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Dead fish floating in Sturgeon River a concern for BLESS

Melissa Logan, the city's environmental co-ordinator of the Sturgeon River and Natural Areas, said her contractor initially reported 20 dead fish around the construction area, which they investigated on Aug. 2.

The white underbellies of dead fish floating catch the sun and contrast against the murky Sturgeon River. About a dozen protruding bellies dot the water from the Ray Gibbon Drive bridge construction site to the boat launch at Riel Recreation Park.

Dave Burkhart, Big Lake Environmental Support Society (BLESS) secretary and board member, said he has never seen so many dead fish in the Sturgeon and he is concerned about why they died.

“To see this number [of fish] in this concentrated area, particularly with the construction activities in conjunction with that — it’s rare. It’s really rare to see that number of [dead] fish in one place,” he told The Gazette as he stood along the riverbank on Aug. 8.

Burkhart initially noticed the dead fish on Aug. 3. He said he counted about a dozen of them and reported the fish to the City of St. Albert, Office of the Environment, the federal Department of Fisheries and Oceans, and Alberta Fish and Wildlife.

The environmental co-ordinator with the city and a fish biologist with Alberta Fish and Wildlife said this is an annual event compounded by angling in the area.

Melissa Logan, Sturgeon River and Natural Areas environmental co-ordinator with the city, said her contractor initially reported 20 dead fish around the construction area, which they investigated on Aug. 2.

Logan said she monitors the site weekly, and she isn’t concerned that silt due to the construction had anything to do with the fish deaths.

Logan said there was a section of trail that was removed just before the river level went up, but directly underneath the asphalt is highly compacted gravel, “so, there's very minimal risk of sedimentation from that. And as work on the trail continues, we will be using things like coffer dams and silt fences and erosion blankets to ensure that our input into the river is minimized as much as possible,” she said.

There are also protective measures in place.

Logan said they do weekly inspections, there is a site superintendent who inspects the site daily, and they keep the equipment as far away from the water as possible.

“We do not allow refueling of equipment within 100 metres of the bed and shore. All equipment must use drip trays to ensure that any leaking fluids are captured,” she said.

Logan said the city is also bound by conditions under fisheries permits.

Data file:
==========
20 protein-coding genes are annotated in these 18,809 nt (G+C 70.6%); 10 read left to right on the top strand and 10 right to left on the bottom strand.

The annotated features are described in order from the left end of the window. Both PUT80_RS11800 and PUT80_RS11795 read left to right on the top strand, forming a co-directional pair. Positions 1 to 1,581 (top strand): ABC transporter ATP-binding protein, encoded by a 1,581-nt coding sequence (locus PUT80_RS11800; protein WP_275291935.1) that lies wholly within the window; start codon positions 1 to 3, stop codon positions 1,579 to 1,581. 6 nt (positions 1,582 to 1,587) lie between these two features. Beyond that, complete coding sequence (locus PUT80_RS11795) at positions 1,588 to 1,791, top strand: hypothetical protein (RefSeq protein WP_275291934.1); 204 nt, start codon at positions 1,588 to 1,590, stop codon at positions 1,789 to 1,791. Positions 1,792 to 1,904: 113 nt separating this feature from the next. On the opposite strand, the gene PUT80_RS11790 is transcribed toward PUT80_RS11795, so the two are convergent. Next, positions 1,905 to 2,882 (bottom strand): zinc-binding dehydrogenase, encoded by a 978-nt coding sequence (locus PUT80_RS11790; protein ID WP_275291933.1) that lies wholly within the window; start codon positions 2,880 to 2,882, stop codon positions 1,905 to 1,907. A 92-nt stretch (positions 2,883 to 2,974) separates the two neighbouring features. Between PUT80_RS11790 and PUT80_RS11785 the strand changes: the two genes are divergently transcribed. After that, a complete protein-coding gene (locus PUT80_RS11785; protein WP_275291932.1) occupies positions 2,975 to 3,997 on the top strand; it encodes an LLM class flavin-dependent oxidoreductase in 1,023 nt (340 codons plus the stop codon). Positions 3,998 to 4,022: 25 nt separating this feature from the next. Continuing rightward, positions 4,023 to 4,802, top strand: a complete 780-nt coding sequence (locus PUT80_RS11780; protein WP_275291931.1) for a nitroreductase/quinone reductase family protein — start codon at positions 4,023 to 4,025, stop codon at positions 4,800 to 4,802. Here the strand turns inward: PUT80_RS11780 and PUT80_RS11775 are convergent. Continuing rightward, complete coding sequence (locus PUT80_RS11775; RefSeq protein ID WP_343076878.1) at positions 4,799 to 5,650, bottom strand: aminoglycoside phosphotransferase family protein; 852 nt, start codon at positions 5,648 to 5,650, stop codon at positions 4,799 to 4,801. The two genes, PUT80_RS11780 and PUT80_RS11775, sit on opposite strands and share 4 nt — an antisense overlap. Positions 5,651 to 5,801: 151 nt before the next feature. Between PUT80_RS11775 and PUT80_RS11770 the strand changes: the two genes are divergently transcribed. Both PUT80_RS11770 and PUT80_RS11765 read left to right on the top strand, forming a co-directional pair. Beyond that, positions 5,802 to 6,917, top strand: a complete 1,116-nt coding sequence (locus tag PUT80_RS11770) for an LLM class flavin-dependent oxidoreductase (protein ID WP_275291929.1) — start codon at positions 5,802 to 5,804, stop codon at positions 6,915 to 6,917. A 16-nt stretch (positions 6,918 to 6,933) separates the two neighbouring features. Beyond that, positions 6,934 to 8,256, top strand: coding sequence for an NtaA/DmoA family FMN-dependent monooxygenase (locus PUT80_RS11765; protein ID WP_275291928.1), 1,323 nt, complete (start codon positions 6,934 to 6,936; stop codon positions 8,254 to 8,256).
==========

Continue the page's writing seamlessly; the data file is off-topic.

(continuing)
“We have recommendations for further measures for protection for the river written by a qualified aquatic environment specialist. The contractors do follow those recommendations,” she said.

Dr. Stephen Spencer, a fish biologist with Alberta Environment and Parks, said the 20 dead fish is a pretty low number of fish, but it is still concerning.

“We don't like to see fish dying,” Spencer said, adding that August is typically “fish kill month.”

Fish kill is something that happens on an annual basis in the Sturgeon River, said Logan.

“It doesn't seem to be isolated to any one spot. It's happened near the bridge. It's happened downtown. It can happen anywhere,” said Logan.

Spencer said there are several environmental factors that make life difficult for fish in August.

In the later summer months, the water temperature goes up and warm water holds less oxygen. Plant growth becomes quite thick, and longer evenings mean plants respire and use up oxygen during the night, which causes the dissolved oxygen levels in the water to drop significantly, Spencer explained.

Logan said the city has also been seeing a high number of fish kills under the bridge from high angler pressure.

“It’s a very popular spot for fishing and the fish are quite damaged. They get injured over and over from catch-and-release fishing,” she said.

At this time of year, when the oxygen levels dip and the fish are already stressed, catch-and-release fishing “can push them over the edge as far as survival,” Spencer said.

Burkhart said he was near the bridge on the Saturday before the dead fish showed up. He saw people wading through the water and fishing from scaffolding under the bridge, but he has his doubts that angling pressures caused the fish to die.

“If that is the cause, if catch and releases is causing those fish to die, then I think they should close fishing in the Sturgeon River, until such time as conditions improve, because typically that doesn't kill. Catch and release typically would not kill,” he said.

About the Author: Jessica Nelson

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